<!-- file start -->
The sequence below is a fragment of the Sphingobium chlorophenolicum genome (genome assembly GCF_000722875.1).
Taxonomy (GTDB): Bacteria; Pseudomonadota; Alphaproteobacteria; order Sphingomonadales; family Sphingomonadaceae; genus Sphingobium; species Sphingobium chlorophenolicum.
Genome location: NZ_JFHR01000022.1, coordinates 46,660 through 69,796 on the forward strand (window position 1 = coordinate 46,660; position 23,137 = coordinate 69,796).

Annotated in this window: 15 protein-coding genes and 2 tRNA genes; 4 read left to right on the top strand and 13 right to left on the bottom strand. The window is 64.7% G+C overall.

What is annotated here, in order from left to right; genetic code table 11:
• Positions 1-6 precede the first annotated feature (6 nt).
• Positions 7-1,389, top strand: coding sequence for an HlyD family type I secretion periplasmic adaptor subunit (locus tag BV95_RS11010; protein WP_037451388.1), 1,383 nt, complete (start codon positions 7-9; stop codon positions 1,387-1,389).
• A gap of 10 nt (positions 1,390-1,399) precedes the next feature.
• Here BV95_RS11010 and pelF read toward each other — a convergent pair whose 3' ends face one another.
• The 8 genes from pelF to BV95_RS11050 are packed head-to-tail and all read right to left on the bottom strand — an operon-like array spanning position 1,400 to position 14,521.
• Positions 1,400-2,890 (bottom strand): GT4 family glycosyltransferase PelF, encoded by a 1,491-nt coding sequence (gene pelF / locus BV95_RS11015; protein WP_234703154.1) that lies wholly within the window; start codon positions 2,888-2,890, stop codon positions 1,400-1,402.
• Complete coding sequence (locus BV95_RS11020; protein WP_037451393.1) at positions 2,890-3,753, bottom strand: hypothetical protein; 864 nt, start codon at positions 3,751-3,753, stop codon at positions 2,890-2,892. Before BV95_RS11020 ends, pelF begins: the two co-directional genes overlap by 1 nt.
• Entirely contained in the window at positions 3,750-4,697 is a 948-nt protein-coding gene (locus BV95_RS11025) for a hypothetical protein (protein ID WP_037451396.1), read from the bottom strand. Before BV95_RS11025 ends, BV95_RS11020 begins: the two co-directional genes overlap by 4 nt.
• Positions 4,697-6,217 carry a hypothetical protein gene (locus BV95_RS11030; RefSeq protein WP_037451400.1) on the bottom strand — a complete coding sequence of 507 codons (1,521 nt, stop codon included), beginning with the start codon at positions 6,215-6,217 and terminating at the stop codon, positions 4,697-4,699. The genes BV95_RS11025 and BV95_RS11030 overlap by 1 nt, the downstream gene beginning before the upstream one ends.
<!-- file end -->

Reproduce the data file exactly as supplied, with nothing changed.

The sequence below is a fragment of the Sphingobium chlorophenolicum genome (genome assembly GCF_000722875.1).
Taxonomy (GTDB): Bacteria; Pseudomonadota; Alphaproteobacteria; order Sphingomonadales; family Sphingomonadaceae; genus Sphingobium; species Sphingobium chlorophenolicum.
Genome location: NZ_JFHR01000022.1, coordinates 46,660 through 69,796 on the forward strand (window position 1 = coordinate 46,660; position 23,137 = coordinate 69,796).

Annotated in this window: 15 protein-coding genes and 2 tRNA genes; 4 read left to right on the top strand and 13 right to left on the bottom strand. The window is 64.7% G+C overall.

What is annotated here, in order from left to right; genetic code table 11:
• Positions 1-6 precede the first annotated feature (6 nt).
• Positions 7-1,389, top strand: coding sequence for an HlyD family type I secretion periplasmic adaptor subunit (locus tag BV95_RS11010; protein WP_037451388.1), 1,383 nt, complete (start codon positions 7-9; stop codon positions 1,387-1,389).
• A gap of 10 nt (positions 1,390-1,399) precedes the next feature.
• Here BV95_RS11010 and pelF read toward each other — a convergent pair whose 3' ends face one another.
• The 8 genes from pelF to BV95_RS11050 are packed head-to-tail and all read right to left on the bottom strand — an operon-like array spanning position 1,400 to position 14,521.
• Positions 1,400-2,890 (bottom strand): GT4 family glycosyltransferase PelF, encoded by a 1,491-nt coding sequence (gene pelF / locus BV95_RS11015; protein WP_234703154.1) that lies wholly within the window; start codon positions 2,888-2,890, stop codon positions 1,400-1,402.
• Complete coding sequence (locus BV95_RS11020; protein WP_037451393.1) at positions 2,890-3,753, bottom strand: hypothetical protein; 864 nt, start codon at positions 3,751-3,753, stop codon at positions 2,890-2,892. Before BV95_RS11020 ends, pelF begins: the two co-directional genes overlap by 1 nt.
• Entirely contained in the window at positions 3,750-4,697 is a 948-nt protein-coding gene (locus BV95_RS11025) for a hypothetical protein (protein ID WP_037451396.1), read from the bottom strand. Before BV95_RS11025 ends, BV95_RS11020 begins: the two co-directional genes overlap by 4 nt.
• Positions 4,697-6,217 carry a hypothetical protein gene (locus BV95_RS11030; RefSeq protein WP_037451400.1) on the bottom strand — a complete coding sequence of 507 codons (1,521 nt, stop codon included), beginning with the start codon at positions 6,215-6,217 and terminating at the stop codon, positions 4,697-4,699. The genes BV95_RS11025 and BV95_RS11030 overlap by 1 nt, the downstream gene beginning before the upstream one ends.